Small Island by Andrea Levy
Oranges are not the Only Fruit by Jeanette Winterson
I know why the Caged Bird Sings by Maya Angelou
We need to talk about Kevin by Lionel Shriver
Handmaid's Tale by Margaret Atwood

Jux Sun 27-Jul-08 23:48:20

Oops - kitten walking on keyboard! blush She seems to have downloaded something too!
I'm going to bed - it's taken too long to type a coherent message...

QuintessentialShadows Mon 28-Jul-08 00:04:27

If on a Winters Night a traveller - Italo Calvino
The Flanders Panel - Arturo Perez-Reverte
The Third Mountain - Paulo Coehlo
Being Dead - Jim Grace
Sharks - Jens Bjornebo

MarsLady Mon 28-Jul-08 00:35:28

consider my arse here! lol

Okay.. my bookgroup has been running for over 10 years now. I love my bookgroup.

This is what we do:

Someone volunteers to host (we kinda take turns but not in any specific order... it's more a case of... "ooh I haven't hosted for a while"). The hostess provides wine and nibbles (at a recent bookgroup her husband cooked a lovely meal with a to-die-for pudding).

We all throw in suggestions for books to read and then either by dint of persuasion or shouting the loudest the book is chosen.

We try not to stick to the same genre for too long. One can only read so many traumatic childhood bravely struggling through and surviving books.

If we're ever stuck for something to read we might look at recommended books via Orange book prize, Booker prize etc, but we normally manage to find one. We're not so keen on reading what everyone else is reading (so no Richard and Judy's choice for us).

I love the women in my group. We hardly see each other in the day to day which is great because it means that we don't discuss school etc, in fact our children go to very different schools and some have finished University.

Our evening follows a pretty similar pattern. We arrive, open wine and start to nibble. Quick check on how everyone's lives are going. Start to put the world to rights then someone says "hey what about the book". So we discuss the book, what we loved, hated etc. All the time eating and drinking. When the book has been exhausted we resuming world righting until someone else says "hey what's the next book?".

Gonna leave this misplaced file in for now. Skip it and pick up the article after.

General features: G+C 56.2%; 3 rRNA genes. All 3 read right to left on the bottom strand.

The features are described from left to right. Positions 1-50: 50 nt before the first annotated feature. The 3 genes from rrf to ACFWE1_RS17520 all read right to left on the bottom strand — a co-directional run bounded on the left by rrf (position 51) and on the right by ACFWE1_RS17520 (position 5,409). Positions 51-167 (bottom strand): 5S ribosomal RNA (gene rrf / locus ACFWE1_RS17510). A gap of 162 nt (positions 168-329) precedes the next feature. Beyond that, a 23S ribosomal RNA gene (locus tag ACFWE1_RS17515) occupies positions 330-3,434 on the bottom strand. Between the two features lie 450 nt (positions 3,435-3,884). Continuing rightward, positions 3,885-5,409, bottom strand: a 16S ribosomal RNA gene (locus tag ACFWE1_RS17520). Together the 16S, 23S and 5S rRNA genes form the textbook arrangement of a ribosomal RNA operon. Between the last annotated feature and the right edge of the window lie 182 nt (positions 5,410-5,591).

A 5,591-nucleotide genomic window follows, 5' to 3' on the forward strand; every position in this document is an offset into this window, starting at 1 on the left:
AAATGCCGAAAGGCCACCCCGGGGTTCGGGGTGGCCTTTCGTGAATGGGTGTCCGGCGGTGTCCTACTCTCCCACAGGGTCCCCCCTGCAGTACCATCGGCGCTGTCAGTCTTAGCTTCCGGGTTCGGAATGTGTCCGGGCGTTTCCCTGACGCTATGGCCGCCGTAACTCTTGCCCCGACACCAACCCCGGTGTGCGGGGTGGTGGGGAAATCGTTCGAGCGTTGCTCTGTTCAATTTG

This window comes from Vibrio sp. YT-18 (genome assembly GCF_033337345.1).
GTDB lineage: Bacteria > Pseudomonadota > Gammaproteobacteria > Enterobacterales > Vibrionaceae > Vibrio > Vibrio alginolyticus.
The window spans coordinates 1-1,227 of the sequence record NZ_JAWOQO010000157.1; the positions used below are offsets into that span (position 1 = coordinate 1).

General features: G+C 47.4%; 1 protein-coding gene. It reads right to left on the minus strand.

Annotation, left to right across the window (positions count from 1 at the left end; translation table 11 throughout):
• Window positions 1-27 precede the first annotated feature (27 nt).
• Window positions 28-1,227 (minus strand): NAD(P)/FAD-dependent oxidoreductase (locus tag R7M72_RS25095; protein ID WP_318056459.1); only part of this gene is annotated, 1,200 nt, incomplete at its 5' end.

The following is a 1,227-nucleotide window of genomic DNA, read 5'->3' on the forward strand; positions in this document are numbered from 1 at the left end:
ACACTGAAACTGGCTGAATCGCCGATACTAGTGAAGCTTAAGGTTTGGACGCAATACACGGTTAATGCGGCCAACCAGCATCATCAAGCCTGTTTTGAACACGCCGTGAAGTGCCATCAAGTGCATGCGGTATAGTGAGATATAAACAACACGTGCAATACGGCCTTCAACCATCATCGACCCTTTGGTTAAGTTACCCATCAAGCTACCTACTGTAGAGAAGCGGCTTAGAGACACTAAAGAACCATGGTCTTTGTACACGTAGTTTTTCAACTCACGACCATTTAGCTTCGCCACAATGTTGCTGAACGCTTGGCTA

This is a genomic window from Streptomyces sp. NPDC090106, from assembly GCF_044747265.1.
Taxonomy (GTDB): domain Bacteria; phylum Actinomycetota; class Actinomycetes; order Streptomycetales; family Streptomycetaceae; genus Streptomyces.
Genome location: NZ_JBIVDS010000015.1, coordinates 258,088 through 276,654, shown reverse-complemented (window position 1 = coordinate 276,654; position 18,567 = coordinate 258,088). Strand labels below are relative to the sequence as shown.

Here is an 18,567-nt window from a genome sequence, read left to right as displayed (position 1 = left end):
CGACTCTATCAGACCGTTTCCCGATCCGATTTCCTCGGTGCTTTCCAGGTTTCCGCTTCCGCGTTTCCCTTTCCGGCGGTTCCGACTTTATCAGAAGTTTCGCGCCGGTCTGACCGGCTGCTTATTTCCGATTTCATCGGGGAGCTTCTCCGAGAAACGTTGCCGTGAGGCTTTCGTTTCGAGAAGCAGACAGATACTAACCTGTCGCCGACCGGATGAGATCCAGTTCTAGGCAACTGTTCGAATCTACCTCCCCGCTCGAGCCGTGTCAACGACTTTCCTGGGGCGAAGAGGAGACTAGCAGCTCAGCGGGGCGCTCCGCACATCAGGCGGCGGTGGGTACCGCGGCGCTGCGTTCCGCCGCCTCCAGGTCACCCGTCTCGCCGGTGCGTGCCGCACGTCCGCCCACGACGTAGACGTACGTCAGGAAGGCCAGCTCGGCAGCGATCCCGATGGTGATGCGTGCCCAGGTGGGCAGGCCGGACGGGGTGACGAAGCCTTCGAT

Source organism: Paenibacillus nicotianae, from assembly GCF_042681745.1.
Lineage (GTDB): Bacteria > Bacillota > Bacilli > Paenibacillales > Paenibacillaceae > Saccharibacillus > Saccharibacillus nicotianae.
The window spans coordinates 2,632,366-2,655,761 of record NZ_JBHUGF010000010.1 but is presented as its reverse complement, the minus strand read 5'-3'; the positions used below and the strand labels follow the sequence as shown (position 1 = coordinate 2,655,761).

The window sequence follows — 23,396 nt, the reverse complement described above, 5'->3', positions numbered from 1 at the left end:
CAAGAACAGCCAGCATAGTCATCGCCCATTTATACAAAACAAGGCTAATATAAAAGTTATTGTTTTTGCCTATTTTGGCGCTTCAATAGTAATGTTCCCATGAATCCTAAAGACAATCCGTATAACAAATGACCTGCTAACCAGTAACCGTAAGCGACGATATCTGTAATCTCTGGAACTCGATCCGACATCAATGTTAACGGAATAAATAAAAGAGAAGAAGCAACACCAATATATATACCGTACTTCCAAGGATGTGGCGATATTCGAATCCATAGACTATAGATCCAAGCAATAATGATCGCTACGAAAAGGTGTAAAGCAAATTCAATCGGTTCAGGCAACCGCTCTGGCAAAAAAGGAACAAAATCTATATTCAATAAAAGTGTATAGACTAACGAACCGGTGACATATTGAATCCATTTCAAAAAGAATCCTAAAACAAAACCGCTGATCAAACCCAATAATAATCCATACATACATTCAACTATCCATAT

We meet about once a month. We choose two books to read over the summer and/or Christmas. We read fiction, non-fiction, biographies, autobiographies, "trauma" novels, fun novels (eg Miss Pettigrew Lives for a Day).

Some bookgroups like to have their choices set out for the year. Too control freaky for us. We're a bit more organic. The aim of the bookgroup is to have fun and read things that we wouldn't normally pick up in the bookshop/library. Works really well. If the chosen book is a short one we'll often have a second one in there as well.

Over the summer we're reading Sky Burial by Xiran (brilliant) and Bill Bryson's Shakespeare.

Your bookgroup is what you make it. You set the "rules" and see what works best for the people that you have in it.

We have 9 in our group. We used to have 10. 1 member died of breast cancer, another woman came along a year later and then another left because her life became to busy. We're a tight group now and I don't think that it would be easy for anyone to join us as we've been through loss, divorce, illness, career changes, new men etc. Love my group.

I think that a bookgroup might become unmanageable with more than 10 people. 8-10 seems a good number.


tiredlady Tue 29-Jul-08 22:40:53

Thankyou all.

Was interested ,marslady ,in what you said about not seeing your book club people on a daily basis.
I was planning on asking a bunch of school mums tbh (I hardly see anyone else these days)
Time to get a life methinks....

MarsLady Wed 30-Jul-08 00:04:50

Invite your school mums. Just have a rule that you don't talk about school (including the obligatory moan about the Head/secretary/Y6 teacher), then all should be fine.

If you have a few school mums and then get a couple of them to invite outside people your circle instantly grows. smile